On May 4, fan favorite lefty Sean Doolittle was moved from the 10-day injured list to the 60-day injured list in order to make room on the 40-man roster for Cory Abbott, a right-handed pitcher off waivers from the Giants. Doolittle originally went on the 10-day IL on April 20 with a left elbow sprain, and the 60-day IL move ensures that he won’t be back until mid-June—60 days from April 20 is Sunday, June 19, the last day of a four-game series against the Phillies at home.
According to Mark Zuckerman, Doolittle received a PRP (platelet-rich plasma) injection in his elbow last week, which prevents him from throwing for six weeks. Six weeks from April 28 is June 9, meaning he won’t be able to throw at all until then, no building back his arm. And while noted women’s rights advocate Doolittle has made sure to keep busy by protesting at the Supreme Court, his move to the 60-day IL and his injury history have led to questions about the true timetable for his return and what we can expect.
Doolittle’s Dazzling Debut
Sean Doolittle, by all metrics, had been having a fabulous return to Washington up until this point. Though he only appeared in six games and pitched 5.1 innings, he was by far our most effective reliever in all of them, allowing only 1 hit and tallying up 6 strikeouts against 17 batters faced, with a FIP of 0.85. The Nationals had high hopes for his season, as it looked like he could be finally back to his old self after a turbulent 2020 and 2021. I’ll be the first to admit that I did not believe the Doolittle major league signing was a good one—his prior seasons were difficult, and he bounced around in 2021 between the Reds and the Mariners for a total season ERA of 4.53. But in his few appearances, he demonstrated that the velocity had returned to his fastball, and he also relied on his curveball more frequently than he had in prior years. Doolittle’s season looked bright.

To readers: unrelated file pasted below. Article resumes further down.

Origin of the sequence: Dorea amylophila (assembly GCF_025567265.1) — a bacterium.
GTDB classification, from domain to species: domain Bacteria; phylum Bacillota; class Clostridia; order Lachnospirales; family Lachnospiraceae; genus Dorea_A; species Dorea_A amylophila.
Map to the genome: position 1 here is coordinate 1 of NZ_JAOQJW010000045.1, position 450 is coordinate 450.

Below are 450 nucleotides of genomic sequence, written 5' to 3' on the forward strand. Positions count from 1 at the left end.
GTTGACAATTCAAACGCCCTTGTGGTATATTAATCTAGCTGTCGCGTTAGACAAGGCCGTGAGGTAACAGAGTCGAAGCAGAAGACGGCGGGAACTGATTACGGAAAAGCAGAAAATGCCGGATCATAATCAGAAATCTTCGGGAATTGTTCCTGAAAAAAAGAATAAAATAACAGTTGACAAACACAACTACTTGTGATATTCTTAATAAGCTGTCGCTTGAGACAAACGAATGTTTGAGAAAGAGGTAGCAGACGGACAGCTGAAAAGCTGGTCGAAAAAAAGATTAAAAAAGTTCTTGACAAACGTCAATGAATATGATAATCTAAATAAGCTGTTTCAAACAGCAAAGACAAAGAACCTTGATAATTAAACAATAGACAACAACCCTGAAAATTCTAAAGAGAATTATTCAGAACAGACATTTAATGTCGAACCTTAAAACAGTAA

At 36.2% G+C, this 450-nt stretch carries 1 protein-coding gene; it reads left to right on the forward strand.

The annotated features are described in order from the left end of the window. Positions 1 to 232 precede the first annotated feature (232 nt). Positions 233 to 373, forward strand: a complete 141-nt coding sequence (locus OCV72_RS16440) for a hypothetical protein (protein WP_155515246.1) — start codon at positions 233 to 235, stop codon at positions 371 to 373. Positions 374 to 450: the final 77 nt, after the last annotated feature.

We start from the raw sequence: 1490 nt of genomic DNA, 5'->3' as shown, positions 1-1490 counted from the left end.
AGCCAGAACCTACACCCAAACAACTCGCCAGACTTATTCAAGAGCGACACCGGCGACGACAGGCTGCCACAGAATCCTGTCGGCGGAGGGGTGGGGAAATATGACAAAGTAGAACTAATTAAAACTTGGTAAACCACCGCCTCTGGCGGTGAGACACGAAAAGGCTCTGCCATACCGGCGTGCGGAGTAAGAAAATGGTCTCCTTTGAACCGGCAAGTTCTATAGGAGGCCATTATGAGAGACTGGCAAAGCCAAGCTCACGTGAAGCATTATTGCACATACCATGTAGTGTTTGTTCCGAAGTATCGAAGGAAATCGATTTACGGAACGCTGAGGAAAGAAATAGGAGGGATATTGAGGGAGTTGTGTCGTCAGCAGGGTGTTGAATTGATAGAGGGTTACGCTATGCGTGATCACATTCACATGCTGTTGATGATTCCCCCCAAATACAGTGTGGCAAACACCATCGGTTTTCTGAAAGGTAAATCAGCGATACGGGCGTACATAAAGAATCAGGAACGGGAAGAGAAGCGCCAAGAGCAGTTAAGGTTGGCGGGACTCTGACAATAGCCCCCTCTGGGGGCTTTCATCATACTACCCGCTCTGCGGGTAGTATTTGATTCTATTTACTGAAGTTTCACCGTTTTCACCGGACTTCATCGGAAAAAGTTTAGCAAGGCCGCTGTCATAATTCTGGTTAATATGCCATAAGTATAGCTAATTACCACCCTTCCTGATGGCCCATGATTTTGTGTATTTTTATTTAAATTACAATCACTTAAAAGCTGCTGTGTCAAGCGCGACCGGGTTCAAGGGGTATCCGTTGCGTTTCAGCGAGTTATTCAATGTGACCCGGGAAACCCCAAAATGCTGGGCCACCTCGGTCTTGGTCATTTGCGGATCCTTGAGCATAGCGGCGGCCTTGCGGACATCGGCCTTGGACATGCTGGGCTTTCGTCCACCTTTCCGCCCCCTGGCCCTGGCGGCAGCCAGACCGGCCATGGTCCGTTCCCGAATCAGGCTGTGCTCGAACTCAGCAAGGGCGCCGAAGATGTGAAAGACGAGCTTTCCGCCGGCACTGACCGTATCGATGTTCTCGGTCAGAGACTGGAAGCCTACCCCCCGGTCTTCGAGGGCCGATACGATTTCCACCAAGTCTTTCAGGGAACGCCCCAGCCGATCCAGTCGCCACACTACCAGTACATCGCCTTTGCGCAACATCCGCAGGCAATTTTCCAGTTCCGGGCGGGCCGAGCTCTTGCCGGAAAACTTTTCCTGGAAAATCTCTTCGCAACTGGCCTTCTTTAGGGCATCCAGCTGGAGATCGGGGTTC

No Stranger to Injury
Of course, because the Nationals aren’t allowed to have a good thing going for too long, Doolittle was placed on the injured list on April 20 after feeling a twinge in his arm during the Pittsburgh series that slowly turned into sharper pain against Arizona the next week. An MRI revealed an elbow sprain, and it was suggested that he rest for ten days to see how it felt before considering other options, including surgery. Now, well over ten days since that initial MRI, he’s had a PRP injection rather than anything more serious, with the hope that that may be enough to get him throwing sooner rather than later.
Doolittle, as we all know well, is no stranger to injury. In his 2018 All-Star year, he missed some time due to a pinched nerve. In 2019, he missed some additional time due to knee issues. And in 2020, he missed two separate stretches with right knee issues and oblique issues. While some of those issues may be due in part to overuse by Davey of the bullpen—questions about his bullpen management and his taxing of arms have plagued him both before and after the World Series run—they have each placed difficulty on an already strained pitching staff, regardless of who caused them. Although his current elbow injury is a new one rather than something recurring, his injury history is still cause for concern.